Friday Flybys (vol. 22)

A bunch of items in the hopper that I didn't have a chance to post this week:

Jeff Foust shares some notes from the COMSTAC meeting including Brant Sponberg's input regarding NASA commercialization efforts.

While merger lawyers for Lockheed and Boeing put together more stacks of info for the FTC,
SpaceDev and Starsys sign their merger agreement.

Thomas James cleverly calculates damages in connection with SpaceX's litigation. (And Rand's readers pick up on it here.)

Li Jing, a researcher with the National Astronomical Observatories, and the most quoted space law expert in China (and like, the only one?) tells Shanghai Daily that that moon for sale thing is baloney, not cheese.

And yes,
Beijing is investigating the bogus moon real estate scheme. China's new adventures in space capitalism continue.

Speaking of which...thanks to Shenzhou-6 you'll want to buy
Chinese space stocks.

And interesting musings at Rand's place about whether China will get to the moon
before "we" do. (Of course that's not counting the fact that we were there 26 years ago.)

But never mind China, in the new issue of Discover,
Fred Guterl, ponders the overlooked question, "Will the European Space Agency put astronauts on the Red Planet before NASA does?"

By the way, SpaceRef posts a transcript of House Science Committee hearing,
The Future of NASA, (from June 28, 2005).

And how about this, on the
shake-up at NASA. (The Washington Post via MSNBC)

I wasn't following this, but SpaceRef reports the House passed an AIA-supported bill "to create a federal inter-agency task force on aerospace workforce revitalization." Sounds good.

The topic of FAA/AST's 4th Quarter 2005 Quarterly Launch Report is Risk Perception and Communication in Commercial Reusable Launch Vehicle Operations. (I usually check AST's site, but Clark got there first.)

Phil Bowermaster of The Speculist (awesome blog) comments on the position of the United Nations Office for Outer Space Affairs regarding moon property, "Gee, why does it upset the UN so much that they can't control the US when they apparently get to call the shots for the entire universe?"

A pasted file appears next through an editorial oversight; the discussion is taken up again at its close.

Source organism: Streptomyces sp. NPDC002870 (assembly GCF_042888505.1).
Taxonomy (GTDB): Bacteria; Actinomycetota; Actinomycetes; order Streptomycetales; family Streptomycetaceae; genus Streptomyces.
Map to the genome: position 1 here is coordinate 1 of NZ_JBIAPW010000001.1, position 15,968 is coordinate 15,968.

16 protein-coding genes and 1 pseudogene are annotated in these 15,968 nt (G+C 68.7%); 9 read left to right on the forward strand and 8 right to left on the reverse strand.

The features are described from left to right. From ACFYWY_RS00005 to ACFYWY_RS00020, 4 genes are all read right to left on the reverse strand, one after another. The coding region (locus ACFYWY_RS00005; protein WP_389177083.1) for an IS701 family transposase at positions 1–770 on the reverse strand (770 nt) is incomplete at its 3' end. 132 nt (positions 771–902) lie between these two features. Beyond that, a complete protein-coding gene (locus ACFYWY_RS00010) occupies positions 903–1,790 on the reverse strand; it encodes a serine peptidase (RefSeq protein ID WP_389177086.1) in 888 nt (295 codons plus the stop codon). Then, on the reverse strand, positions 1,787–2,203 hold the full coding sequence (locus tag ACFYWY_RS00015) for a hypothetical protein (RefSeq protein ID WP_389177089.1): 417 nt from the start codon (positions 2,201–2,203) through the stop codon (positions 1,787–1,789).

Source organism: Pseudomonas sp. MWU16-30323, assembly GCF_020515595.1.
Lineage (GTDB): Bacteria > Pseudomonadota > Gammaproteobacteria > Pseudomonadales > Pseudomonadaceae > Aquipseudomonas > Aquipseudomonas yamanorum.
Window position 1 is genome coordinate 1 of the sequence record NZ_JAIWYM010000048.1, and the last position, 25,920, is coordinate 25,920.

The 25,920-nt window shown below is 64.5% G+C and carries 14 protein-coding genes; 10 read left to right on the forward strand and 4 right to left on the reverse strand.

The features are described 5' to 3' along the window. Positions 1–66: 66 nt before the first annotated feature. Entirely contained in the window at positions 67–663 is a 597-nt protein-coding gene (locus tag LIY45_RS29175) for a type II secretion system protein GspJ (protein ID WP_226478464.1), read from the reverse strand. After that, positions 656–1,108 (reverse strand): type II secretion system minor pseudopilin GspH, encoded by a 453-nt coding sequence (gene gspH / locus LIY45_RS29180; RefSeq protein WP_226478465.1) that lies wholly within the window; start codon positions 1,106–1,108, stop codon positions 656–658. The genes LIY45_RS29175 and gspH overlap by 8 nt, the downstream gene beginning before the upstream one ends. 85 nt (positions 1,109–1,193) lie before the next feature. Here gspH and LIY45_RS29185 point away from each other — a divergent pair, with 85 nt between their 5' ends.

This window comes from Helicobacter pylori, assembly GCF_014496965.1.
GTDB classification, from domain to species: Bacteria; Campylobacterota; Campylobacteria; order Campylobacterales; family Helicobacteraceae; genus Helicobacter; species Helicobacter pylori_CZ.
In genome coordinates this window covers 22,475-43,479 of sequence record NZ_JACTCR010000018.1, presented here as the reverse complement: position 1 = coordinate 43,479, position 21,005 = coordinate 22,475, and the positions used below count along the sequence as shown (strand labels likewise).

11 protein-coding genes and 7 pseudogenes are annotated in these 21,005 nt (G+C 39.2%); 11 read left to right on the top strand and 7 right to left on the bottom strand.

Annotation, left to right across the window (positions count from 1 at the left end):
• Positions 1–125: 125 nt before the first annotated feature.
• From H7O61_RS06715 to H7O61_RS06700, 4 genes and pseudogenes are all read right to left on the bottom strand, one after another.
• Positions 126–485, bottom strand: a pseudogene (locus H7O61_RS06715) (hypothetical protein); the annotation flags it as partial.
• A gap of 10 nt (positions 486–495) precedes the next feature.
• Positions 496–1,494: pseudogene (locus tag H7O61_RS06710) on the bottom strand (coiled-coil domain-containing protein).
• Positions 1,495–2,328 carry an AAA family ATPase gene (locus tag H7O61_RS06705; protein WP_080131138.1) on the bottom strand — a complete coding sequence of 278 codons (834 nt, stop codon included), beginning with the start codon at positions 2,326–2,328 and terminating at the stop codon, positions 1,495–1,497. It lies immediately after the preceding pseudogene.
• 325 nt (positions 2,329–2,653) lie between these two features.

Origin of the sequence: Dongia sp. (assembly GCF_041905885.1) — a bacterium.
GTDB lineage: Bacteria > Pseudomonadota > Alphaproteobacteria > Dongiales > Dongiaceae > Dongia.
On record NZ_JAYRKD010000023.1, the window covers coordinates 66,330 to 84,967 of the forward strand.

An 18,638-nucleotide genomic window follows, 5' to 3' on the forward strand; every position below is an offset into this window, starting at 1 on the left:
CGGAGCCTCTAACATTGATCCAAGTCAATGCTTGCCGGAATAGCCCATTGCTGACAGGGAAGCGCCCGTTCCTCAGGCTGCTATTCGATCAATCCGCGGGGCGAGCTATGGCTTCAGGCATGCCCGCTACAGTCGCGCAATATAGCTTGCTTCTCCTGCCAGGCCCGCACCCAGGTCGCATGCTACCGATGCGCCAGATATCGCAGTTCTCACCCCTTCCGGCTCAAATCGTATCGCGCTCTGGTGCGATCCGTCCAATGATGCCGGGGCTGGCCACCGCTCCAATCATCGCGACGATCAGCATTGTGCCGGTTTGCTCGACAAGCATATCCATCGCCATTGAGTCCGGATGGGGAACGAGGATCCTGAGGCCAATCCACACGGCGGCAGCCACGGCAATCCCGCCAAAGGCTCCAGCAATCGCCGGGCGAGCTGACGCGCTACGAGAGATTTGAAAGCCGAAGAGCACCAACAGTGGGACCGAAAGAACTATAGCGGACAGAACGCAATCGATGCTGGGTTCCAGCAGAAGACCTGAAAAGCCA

All those cool, cute cubesats... Clark Lindsey has
links. And there's even an item from MoFo's September 2005 Communications Law Bulletin on The Dawn of Personal Satellites.

Over on Out of the Cradle, following up on Rob's interview with Sam Dinkin of SpaceShot, Mark now interviews
Jon Goff of Masten Space System about his company and insight for new space engineers. Looking foward to how the OoTC blogmasters can top those two interviews. (Unless, Brad Pitt and George Clooney?) (A girl can dream.)

collectSPACE covers the federal criminal
trial of former Kansas Cosmosphere director Max Ary, indicted for stealing and selling museum artifacts. Somebody needs a time out.

President Nursultan Nazarbayev of
Kazakhstan ratifies a treaty with Russia on the Baiterek rocket complex.

Also on the Russia front, Space.com reports Russia has agreed to launch a
Brazilian astronaut to ISS.

Never mind this year's space elevator competition which
no one won. It's all about next year.

Greg Olsen exercises his
bragging rights.

What else? Oh. With all kinds of far-ranging chapters in Professor Reynolds'
new book covering things like small is the new big, where will he fit all the space law material?

Just in time,
pumpkin carving lessons.

And you don't have to check the
candy calculator.

Now go. Get
unusually close to Mars this weekend.

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